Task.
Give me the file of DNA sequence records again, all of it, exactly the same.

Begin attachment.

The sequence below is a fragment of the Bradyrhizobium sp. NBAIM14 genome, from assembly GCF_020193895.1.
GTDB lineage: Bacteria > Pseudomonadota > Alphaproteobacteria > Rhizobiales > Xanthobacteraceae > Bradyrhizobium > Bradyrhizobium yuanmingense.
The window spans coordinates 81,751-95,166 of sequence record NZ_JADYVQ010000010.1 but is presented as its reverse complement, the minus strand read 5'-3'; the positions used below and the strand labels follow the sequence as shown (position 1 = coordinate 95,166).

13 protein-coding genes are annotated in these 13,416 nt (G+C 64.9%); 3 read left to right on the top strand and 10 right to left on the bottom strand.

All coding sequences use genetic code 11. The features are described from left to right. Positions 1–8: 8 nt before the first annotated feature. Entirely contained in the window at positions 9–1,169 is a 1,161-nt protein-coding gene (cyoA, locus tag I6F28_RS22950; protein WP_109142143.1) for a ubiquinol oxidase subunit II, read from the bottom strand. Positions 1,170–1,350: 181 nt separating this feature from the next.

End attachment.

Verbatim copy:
The sequence below is a fragment of the Bradyrhizobium sp. NBAIM14 genome, from assembly GCF_020193895.1.
GTDB lineage: Bacteria > Pseudomonadota > Alphaproteobacteria > Rhizobiales > Xanthobacteraceae > Bradyrhizobium > Bradyrhizobium yuanmingense.
The window spans coordinates 81,751-95,166 of sequence record NZ_JADYVQ010000010.1 but is presented as its reverse complement, the minus strand read 5'-3'; the positions used below and the strand labels follow the sequence as shown (position 1 = coordinate 95,166).

13 protein-coding genes are annotated in these 13,416 nt (G+C 64.9%); 3 read left to right on the top strand and 10 right to left on the bottom strand.

All coding sequences use genetic code 11. The features are described from left to right. Positions 1–8: 8 nt before the first annotated feature. Entirely contained in the window at positions 9–1,169 is a 1,161-nt protein-coding gene (cyoA, locus tag I6F28_RS22950; protein WP_109142143.1) for a ubiquinol oxidase subunit II, read from the bottom strand. Positions 1,170–1,350: 181 nt separating this feature from the next.